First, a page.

• "Lady Barbara": Zorro sneaks into the titular noblewoman's carriage as part of a plan to steal a box of jewels in her possession (Raymond stole the jewels from the townspeople and then gave them to Barbara as a going-away present, without her knowing of their origin). Barbara screams out for the soldiers, but Zorro covers her mouth with one hand and politely assures her he's not there to harm her. She nods in understanding, he removes his hand—and she screams out for the soldiers even louder than before. The look on Zorro's face has to be seen to be believed.
    • "Lolita Get Your Gun:" Diego has to briefly disguise himself as a female peddler to get inside a nunnery where Lolita is being held hostage...but by the time he's changed to his Zorro outfit, he's forgotten to wipe off the make-up. Leading to a rather embarrassing moment when Lolita points it out.
      Lolita: When did you start wearing lipstick? (Zorro sheepishly covers his mouth)
  • Germans Love David Hasselhoff: The show has quite a large following from people in India and Pakistan.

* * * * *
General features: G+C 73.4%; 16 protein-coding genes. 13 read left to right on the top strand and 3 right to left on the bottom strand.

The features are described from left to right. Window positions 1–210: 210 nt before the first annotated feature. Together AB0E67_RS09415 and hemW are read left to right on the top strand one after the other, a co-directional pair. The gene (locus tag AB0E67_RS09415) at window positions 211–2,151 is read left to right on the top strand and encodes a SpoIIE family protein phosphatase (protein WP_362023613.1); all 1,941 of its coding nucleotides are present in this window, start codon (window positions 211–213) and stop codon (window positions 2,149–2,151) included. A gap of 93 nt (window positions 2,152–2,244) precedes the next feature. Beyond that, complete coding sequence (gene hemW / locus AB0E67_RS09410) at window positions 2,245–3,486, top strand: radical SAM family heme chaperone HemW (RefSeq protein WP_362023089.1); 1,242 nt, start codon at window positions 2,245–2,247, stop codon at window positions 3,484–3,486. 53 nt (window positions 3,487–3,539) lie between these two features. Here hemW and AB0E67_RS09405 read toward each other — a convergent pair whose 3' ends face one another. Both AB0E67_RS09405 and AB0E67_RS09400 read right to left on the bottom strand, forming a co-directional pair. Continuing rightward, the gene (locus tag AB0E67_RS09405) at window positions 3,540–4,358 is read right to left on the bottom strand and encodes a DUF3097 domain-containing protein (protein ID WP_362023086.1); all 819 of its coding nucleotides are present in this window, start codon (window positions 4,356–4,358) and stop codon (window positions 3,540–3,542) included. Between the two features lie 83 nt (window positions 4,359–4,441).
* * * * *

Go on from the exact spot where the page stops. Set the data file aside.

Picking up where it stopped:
• Growing the Beard: While the show was good to begin with, episode 30 and beyond were when the show underwent a major change for the better. The animation became much more fluid and action scenes got a lot more intricate. Diego's past and where he learned swordsmanwhip were explored more in-depth with the introduction of his friend Teo. A slow but steady story arc also took root as the Big Bad Duumvirate of both the Army and the South India Trading Company increasingly made life unbearable for the town, culminating in their joint project in bringing cannons into the town to root out all who opposed the army. Character development also got better, as characters like Captain Jekyll eventually saw the need to work with Zorro on certain matters and stopped trying to arrest Zorro as much while Lieutenant Gabriel's potential to turn to the side of good and his interactions with Raymond were explored more in-depth. A few good continuity nods also abounded in the later episodes as Zorro was forced to deal with the chickens coming home to roost when the brother of the guitar killer came to town to avenge his brother.